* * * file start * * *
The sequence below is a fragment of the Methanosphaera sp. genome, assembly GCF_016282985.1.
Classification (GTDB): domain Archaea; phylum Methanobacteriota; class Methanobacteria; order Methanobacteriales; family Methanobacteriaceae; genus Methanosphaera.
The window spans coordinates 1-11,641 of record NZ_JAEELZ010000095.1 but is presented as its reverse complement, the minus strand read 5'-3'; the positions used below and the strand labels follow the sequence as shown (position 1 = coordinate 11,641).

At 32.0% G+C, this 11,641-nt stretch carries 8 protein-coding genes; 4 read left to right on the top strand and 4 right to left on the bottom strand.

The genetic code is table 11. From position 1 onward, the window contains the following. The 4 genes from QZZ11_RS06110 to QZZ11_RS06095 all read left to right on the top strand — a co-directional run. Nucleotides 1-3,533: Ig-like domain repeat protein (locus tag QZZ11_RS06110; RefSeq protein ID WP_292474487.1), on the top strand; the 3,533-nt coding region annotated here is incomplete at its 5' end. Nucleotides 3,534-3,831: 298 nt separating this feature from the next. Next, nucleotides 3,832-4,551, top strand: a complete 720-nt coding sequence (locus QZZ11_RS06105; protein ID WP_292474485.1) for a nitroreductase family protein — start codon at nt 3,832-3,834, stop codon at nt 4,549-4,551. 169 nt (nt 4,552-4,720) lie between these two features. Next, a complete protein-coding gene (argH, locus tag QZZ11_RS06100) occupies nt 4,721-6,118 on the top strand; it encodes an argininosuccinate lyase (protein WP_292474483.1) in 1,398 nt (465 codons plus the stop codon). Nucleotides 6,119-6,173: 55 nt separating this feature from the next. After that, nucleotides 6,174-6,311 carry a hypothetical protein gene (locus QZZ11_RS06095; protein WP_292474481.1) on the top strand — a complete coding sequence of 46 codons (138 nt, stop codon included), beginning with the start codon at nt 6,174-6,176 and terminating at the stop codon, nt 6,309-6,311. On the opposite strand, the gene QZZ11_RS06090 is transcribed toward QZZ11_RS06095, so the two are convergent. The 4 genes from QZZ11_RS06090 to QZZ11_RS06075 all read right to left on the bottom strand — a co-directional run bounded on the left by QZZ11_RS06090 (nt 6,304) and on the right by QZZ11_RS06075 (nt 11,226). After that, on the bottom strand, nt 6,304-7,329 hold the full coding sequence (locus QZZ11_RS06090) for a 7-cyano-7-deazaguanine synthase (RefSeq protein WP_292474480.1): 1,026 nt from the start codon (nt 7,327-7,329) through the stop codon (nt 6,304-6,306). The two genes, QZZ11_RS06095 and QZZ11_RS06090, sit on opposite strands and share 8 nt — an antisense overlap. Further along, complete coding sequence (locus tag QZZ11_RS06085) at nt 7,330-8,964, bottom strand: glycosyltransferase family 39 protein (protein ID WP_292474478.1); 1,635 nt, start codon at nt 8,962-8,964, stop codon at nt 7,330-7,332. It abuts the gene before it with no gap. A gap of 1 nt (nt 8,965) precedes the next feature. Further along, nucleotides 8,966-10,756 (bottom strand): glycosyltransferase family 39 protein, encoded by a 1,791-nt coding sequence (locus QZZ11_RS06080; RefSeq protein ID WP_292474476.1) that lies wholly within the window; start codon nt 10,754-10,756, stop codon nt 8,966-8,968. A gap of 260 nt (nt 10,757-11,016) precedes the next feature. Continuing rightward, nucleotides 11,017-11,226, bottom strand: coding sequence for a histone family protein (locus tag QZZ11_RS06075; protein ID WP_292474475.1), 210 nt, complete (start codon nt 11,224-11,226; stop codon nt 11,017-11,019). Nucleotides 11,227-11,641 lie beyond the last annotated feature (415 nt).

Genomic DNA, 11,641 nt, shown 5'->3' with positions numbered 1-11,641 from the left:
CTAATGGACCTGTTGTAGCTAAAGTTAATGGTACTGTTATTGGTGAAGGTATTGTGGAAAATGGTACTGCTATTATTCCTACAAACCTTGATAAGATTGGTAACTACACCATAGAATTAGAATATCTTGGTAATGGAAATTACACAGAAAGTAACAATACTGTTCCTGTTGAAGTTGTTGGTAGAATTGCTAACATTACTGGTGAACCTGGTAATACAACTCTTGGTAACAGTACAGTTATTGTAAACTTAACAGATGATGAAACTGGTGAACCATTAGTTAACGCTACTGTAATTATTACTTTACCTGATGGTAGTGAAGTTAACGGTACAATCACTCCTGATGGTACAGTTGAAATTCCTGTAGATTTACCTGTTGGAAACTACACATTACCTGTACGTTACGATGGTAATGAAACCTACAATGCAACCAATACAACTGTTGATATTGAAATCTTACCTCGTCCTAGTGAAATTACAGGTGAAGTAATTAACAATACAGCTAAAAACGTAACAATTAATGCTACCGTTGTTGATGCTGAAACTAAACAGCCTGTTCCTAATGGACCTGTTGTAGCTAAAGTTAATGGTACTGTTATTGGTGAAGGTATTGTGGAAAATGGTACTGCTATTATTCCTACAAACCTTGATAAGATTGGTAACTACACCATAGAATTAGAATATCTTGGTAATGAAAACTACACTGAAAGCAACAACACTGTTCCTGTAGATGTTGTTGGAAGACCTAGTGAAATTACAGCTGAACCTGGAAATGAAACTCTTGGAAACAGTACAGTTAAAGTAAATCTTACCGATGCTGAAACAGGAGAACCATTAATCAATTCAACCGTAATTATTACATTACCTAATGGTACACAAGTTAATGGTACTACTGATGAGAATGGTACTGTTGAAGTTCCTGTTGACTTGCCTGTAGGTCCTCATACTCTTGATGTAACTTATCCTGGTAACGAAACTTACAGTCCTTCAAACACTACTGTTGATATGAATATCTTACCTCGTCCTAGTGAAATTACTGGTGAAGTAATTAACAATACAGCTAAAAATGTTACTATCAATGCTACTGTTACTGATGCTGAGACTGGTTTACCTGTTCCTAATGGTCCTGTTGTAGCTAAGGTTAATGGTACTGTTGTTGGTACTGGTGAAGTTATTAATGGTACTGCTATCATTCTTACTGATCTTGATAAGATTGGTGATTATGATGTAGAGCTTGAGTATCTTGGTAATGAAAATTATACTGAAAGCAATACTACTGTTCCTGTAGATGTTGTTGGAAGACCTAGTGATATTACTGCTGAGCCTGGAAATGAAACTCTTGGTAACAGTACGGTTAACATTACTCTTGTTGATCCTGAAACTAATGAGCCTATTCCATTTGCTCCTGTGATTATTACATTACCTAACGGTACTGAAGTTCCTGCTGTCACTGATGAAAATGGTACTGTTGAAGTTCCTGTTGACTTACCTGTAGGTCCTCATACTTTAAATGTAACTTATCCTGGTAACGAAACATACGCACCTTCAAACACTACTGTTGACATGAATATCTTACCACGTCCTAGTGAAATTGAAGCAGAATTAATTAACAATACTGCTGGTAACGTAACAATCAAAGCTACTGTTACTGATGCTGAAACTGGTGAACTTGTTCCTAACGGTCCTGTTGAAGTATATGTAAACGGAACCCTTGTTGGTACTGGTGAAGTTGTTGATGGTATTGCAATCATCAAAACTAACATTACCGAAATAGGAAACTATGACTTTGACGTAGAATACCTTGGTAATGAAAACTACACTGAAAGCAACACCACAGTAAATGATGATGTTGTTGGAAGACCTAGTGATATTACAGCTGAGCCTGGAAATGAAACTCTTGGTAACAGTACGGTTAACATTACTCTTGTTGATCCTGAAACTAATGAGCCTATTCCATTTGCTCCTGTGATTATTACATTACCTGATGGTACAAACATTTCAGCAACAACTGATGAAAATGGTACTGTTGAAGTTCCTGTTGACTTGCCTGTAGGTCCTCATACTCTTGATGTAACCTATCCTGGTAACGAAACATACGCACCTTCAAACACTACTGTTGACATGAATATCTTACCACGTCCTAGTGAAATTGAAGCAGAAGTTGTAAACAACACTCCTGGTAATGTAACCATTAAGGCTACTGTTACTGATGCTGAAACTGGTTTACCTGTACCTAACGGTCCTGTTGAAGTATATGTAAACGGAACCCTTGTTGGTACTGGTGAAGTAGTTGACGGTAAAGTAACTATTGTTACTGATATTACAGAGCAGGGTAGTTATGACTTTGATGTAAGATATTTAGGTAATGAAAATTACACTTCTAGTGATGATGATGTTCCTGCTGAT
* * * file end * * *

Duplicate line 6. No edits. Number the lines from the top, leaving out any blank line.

Genomic DNA, 11,641 nt, shown 5'->3' with positions numbered 1-11,641 from the left: